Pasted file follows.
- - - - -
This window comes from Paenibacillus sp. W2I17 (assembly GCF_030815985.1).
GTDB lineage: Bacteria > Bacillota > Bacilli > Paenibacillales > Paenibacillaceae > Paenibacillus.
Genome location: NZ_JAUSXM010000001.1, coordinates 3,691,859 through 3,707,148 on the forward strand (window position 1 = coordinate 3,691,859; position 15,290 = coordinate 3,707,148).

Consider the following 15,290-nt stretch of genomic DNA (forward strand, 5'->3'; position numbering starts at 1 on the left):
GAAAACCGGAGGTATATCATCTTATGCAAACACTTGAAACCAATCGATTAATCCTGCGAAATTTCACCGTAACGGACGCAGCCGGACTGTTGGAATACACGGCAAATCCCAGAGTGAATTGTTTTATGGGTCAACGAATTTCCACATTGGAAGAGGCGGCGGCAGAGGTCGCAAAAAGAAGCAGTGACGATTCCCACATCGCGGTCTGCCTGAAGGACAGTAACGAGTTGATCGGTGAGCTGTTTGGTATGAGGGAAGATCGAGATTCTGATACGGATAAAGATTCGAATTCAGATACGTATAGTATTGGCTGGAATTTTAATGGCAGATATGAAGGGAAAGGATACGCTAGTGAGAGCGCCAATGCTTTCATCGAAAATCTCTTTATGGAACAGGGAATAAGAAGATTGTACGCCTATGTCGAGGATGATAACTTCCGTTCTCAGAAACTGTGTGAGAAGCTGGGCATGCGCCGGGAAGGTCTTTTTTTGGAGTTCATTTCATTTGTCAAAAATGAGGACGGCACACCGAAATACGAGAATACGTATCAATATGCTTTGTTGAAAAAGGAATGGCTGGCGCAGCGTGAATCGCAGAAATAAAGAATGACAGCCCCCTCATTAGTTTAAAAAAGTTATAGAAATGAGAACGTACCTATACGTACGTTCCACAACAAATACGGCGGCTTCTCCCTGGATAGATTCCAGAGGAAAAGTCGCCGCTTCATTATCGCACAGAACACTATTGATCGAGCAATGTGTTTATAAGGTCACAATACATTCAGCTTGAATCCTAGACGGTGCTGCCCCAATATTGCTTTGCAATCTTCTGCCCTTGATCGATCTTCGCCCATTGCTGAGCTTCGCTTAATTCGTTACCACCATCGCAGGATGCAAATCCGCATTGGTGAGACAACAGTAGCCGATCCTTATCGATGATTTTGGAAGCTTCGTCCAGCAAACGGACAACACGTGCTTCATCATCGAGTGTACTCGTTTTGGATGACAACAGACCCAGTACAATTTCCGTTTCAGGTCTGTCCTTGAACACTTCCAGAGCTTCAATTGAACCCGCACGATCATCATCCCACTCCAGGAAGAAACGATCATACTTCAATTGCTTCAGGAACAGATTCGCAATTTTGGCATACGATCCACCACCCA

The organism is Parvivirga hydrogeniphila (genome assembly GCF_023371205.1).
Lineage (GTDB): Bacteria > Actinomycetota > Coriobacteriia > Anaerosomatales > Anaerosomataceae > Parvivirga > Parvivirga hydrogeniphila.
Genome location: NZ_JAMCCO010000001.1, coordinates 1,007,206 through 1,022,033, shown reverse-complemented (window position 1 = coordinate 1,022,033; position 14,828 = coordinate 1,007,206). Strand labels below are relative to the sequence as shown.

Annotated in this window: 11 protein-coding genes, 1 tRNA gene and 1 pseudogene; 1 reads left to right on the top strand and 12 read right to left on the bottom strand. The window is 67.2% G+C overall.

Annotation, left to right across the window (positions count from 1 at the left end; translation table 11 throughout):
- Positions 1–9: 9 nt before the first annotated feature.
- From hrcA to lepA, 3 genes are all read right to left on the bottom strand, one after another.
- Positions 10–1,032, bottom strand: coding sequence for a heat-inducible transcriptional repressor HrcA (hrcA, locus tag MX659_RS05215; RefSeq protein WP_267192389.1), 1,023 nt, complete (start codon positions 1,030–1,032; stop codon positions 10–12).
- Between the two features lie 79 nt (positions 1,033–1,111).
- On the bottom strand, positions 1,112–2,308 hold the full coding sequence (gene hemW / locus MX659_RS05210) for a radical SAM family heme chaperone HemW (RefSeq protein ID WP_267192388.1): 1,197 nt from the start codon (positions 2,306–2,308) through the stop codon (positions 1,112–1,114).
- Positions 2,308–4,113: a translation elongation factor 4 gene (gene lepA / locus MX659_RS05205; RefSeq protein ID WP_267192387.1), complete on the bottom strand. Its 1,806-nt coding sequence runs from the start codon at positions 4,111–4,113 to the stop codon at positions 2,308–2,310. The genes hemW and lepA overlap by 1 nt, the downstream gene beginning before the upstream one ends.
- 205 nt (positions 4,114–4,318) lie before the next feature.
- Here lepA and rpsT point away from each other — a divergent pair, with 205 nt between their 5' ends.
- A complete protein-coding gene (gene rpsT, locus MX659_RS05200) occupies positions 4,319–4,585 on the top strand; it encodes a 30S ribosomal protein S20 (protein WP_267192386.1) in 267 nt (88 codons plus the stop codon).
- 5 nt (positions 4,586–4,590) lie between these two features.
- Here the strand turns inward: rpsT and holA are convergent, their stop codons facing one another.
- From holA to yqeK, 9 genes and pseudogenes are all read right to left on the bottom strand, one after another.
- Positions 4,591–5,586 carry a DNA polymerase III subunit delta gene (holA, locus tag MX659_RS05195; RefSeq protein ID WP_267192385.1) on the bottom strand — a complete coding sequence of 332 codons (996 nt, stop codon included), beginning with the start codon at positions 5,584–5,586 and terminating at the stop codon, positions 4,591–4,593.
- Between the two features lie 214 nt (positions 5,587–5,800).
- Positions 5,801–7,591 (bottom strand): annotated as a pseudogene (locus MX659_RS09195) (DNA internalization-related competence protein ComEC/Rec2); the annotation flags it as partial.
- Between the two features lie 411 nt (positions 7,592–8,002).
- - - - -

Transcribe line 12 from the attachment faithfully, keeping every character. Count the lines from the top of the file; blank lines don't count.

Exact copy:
- From hrcA to lepA, 3 genes are all read right to left on the bottom strand, one after another.